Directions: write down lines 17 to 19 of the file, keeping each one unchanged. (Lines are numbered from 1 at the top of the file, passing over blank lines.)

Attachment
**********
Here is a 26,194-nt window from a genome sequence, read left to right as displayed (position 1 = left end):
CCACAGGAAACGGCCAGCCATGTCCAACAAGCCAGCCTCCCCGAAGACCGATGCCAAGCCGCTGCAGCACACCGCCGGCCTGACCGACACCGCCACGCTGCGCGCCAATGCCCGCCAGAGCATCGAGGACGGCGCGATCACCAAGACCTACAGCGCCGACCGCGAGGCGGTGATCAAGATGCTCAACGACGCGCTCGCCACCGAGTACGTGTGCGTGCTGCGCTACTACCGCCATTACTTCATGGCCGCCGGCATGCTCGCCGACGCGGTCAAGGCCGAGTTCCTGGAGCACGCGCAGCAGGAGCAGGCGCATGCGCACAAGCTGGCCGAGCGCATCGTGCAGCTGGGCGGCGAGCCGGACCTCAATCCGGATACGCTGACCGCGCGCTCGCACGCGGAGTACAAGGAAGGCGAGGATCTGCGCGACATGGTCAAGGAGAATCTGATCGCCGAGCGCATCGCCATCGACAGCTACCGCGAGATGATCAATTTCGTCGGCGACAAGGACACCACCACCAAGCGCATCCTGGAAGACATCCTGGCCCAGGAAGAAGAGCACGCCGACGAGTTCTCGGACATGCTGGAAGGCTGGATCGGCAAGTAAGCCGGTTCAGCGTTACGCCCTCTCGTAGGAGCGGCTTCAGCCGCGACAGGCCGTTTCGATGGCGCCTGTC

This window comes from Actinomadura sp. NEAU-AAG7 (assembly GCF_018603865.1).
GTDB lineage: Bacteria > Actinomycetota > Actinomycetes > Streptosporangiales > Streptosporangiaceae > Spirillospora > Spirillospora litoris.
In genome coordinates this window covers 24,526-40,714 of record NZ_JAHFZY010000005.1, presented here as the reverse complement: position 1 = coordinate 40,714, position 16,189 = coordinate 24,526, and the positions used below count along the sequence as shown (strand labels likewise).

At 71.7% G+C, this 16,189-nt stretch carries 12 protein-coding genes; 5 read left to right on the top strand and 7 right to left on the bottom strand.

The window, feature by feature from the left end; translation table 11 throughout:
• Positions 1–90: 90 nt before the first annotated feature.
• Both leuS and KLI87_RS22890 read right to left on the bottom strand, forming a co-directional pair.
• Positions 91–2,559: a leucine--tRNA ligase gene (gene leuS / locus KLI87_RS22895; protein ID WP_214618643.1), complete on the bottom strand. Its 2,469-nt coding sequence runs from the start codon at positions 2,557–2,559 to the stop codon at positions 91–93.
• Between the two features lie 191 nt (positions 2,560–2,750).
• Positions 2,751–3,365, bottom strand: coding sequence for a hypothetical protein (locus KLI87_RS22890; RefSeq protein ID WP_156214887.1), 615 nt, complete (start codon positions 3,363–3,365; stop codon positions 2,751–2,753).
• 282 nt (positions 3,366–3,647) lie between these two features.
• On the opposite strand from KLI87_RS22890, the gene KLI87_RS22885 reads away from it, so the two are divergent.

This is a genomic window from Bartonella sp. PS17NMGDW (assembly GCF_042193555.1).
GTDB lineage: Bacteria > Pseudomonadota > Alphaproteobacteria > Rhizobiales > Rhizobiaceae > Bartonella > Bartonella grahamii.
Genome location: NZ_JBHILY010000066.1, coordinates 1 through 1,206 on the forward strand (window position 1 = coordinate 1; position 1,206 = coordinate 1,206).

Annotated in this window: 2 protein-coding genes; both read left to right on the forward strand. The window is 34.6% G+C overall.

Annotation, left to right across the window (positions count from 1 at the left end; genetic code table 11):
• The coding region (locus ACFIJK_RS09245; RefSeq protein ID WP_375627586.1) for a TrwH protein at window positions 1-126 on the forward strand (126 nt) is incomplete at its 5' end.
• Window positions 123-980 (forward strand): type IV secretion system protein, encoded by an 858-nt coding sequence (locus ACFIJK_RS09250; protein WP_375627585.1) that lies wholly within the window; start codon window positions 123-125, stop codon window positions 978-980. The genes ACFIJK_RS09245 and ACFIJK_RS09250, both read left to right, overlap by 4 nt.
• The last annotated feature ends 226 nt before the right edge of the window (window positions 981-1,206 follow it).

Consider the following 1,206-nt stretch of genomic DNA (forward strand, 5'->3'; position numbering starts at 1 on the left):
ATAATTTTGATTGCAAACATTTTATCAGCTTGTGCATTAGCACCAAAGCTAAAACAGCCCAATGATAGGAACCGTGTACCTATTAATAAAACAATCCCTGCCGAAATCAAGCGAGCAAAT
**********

Genome location: NZ_JBHILY010000066.1, coordinates 1 through 1,206 on the forward strand (window position 1 = coordinate 1; position 1,206 = coordinate 1,206).

Annotated in this window: 2 protein-coding genes; both read left to right on the forward strand. The window is 34.6% G+C overall.

Annotation, left to right across the window (positions count from 1 at the left end; genetic code table 11):